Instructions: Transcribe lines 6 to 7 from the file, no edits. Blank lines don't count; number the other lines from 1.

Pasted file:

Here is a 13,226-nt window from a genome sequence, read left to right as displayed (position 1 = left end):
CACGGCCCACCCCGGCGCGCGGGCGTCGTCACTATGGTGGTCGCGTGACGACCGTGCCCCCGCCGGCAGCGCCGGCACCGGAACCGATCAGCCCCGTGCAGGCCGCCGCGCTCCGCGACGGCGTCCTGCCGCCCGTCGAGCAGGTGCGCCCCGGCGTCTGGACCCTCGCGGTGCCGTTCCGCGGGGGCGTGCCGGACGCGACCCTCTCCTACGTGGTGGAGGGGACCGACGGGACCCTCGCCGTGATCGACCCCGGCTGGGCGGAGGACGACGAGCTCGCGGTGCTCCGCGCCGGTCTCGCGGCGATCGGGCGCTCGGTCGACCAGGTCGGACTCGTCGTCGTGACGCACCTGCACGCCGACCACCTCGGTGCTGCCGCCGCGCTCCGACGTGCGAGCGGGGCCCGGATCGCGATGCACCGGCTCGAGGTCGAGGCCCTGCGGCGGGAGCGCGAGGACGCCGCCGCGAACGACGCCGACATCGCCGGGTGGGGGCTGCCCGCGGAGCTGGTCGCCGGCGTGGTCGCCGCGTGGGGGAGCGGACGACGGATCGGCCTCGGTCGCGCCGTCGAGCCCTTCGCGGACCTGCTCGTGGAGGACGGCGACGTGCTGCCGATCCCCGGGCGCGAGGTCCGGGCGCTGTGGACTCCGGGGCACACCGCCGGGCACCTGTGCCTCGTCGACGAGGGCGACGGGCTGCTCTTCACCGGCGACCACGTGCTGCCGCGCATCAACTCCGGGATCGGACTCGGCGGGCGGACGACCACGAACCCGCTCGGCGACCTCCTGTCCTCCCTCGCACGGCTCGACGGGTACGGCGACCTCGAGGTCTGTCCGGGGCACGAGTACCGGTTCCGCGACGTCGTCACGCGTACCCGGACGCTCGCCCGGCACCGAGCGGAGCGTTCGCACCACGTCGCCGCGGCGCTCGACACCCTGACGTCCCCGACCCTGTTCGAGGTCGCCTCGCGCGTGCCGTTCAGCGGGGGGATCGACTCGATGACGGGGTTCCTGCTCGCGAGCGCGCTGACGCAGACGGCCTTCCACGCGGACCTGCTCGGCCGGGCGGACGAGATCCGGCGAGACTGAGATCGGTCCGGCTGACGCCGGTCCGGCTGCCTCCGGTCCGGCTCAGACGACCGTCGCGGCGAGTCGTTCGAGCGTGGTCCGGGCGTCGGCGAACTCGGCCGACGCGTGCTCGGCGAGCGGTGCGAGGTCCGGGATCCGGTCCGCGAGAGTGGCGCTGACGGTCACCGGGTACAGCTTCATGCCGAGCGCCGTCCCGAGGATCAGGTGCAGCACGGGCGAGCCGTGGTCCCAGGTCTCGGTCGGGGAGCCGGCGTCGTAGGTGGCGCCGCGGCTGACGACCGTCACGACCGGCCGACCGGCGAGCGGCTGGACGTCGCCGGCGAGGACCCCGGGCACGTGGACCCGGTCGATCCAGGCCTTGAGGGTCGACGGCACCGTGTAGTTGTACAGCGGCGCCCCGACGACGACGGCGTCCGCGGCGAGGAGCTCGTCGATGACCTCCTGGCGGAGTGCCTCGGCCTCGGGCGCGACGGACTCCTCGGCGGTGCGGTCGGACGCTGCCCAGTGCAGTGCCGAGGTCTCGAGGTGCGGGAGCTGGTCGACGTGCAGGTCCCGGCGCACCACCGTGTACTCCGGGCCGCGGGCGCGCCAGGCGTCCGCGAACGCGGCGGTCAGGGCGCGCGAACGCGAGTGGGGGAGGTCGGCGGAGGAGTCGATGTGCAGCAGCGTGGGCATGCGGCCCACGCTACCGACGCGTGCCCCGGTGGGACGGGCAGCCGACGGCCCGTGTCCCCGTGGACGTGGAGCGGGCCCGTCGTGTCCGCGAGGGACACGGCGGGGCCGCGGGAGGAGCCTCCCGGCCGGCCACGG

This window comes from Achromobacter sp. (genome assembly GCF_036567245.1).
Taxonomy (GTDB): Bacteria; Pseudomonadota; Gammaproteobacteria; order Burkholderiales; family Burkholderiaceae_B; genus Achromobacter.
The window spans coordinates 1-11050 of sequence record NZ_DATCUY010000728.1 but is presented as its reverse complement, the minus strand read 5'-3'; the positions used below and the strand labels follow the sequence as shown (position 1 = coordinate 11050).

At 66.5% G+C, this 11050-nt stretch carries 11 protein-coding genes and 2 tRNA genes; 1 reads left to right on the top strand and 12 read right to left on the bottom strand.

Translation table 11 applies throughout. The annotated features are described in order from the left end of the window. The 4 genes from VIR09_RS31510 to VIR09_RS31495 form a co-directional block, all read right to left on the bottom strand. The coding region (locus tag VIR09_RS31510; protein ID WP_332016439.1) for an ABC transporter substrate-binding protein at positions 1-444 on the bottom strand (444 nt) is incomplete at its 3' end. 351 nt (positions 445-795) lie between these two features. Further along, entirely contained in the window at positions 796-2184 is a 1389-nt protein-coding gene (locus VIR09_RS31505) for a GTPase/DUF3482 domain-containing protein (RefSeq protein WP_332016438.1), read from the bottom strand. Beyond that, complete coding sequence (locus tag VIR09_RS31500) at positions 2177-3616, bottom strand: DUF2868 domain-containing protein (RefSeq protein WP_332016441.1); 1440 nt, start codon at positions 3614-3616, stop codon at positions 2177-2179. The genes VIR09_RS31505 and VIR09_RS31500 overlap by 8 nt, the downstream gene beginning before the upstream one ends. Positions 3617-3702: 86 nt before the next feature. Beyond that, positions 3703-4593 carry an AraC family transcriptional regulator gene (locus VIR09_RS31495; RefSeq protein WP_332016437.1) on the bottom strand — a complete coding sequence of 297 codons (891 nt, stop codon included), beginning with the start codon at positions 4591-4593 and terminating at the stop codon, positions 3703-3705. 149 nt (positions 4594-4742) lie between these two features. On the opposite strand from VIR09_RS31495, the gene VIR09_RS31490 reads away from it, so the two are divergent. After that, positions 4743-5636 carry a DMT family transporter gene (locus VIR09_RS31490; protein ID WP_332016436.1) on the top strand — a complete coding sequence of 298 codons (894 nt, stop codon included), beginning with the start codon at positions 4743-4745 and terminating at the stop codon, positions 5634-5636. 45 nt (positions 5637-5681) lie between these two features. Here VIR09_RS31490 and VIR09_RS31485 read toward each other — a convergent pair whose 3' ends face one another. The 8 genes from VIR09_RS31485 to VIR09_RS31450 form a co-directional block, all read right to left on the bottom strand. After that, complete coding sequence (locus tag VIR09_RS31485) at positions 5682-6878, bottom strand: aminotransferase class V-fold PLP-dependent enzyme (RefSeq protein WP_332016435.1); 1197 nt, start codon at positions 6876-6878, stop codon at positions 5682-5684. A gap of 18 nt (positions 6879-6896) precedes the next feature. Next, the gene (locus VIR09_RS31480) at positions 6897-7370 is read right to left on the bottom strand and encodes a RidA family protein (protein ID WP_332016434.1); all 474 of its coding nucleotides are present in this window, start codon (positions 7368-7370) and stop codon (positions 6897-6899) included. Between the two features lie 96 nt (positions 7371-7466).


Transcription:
At 66.5% G+C, this 11050-nt stretch carries 11 protein-coding genes and 2 tRNA genes; 1 reads left to right on the top strand and 12 read right to left on the bottom strand.

Translation table 11 applies throughout. The annotated features are described in order from the left end of the window. The 4 genes from VIR09_RS31510 to VIR09_RS31495 form a co-directional block, all read right to left on the bottom strand. The coding region (locus tag VIR09_RS31510; protein ID WP_332016439.1) for an ABC transporter substrate-binding protein at positions 1-444 on the bottom strand (444 nt) is incomplete at its 3' end. 351 nt (positions 445-795) lie between these two features. Further along, entirely contained in the window at positions 796-2184 is a 1389-nt protein-coding gene (locus VIR09_RS31505) for a GTPase/DUF3482 domain-containing protein (RefSeq protein WP_332016438.1), read from the bottom strand. Beyond that, complete coding sequence (locus tag VIR09_RS31500) at positions 2177-3616, bottom strand: DUF2868 domain-containing protein (RefSeq protein WP_332016441.1); 1440 nt, start codon at positions 3614-3616, stop codon at positions 2177-2179. The genes VIR09_RS31505 and VIR09_RS31500 overlap by 8 nt, the downstream gene beginning before the upstream one ends. Positions 3617-3702: 86 nt before the next feature. Beyond that, positions 3703-4593 carry an AraC family transcriptional regulator gene (locus VIR09_RS31495; RefSeq protein WP_332016437.1) on the bottom strand — a complete coding sequence of 297 codons (891 nt, stop codon included), beginning with the start codon at positions 4591-4593 and terminating at the stop codon, positions 3703-3705. 149 nt (positions 4594-4742) lie between these two features. On the opposite strand from VIR09_RS31495, the gene VIR09_RS31490 reads away from it, so the two are divergent. After that, positions 4743-5636 carry a DMT family transporter gene (locus VIR09_RS31490; protein ID WP_332016436.1) on the top strand — a complete coding sequence of 298 codons (894 nt, stop codon included), beginning with the start codon at positions 4743-4745 and terminating at the stop codon, positions 5634-5636. 45 nt (positions 5637-5681) lie between these two features. Here VIR09_RS31490 and VIR09_RS31485 read toward each other — a convergent pair whose 3' ends face one another. The 8 genes from VIR09_RS31485 to VIR09_RS31450 form a co-directional block, all read right to left on the bottom strand. After that, complete coding sequence (locus tag VIR09_RS31485) at positions 5682-6878, bottom strand: aminotransferase class V-fold PLP-dependent enzyme (RefSeq protein WP_332016435.1); 1197 nt, start codon at positions 6876-6878, stop codon at positions 5682-5684. A gap of 18 nt (positions 6879-6896) precedes the next feature. Next, the gene (locus VIR09_RS31480) at positions 6897-7370 is read right to left on the bottom strand and encodes a RidA family protein (protein ID WP_332016434.1); all 474 of its coding nucleotides are present in this window, start codon (positions 7368-7370) and stop codon (positions 6897-6899) included. Between the two features lie 96 nt (positions 7371-7466).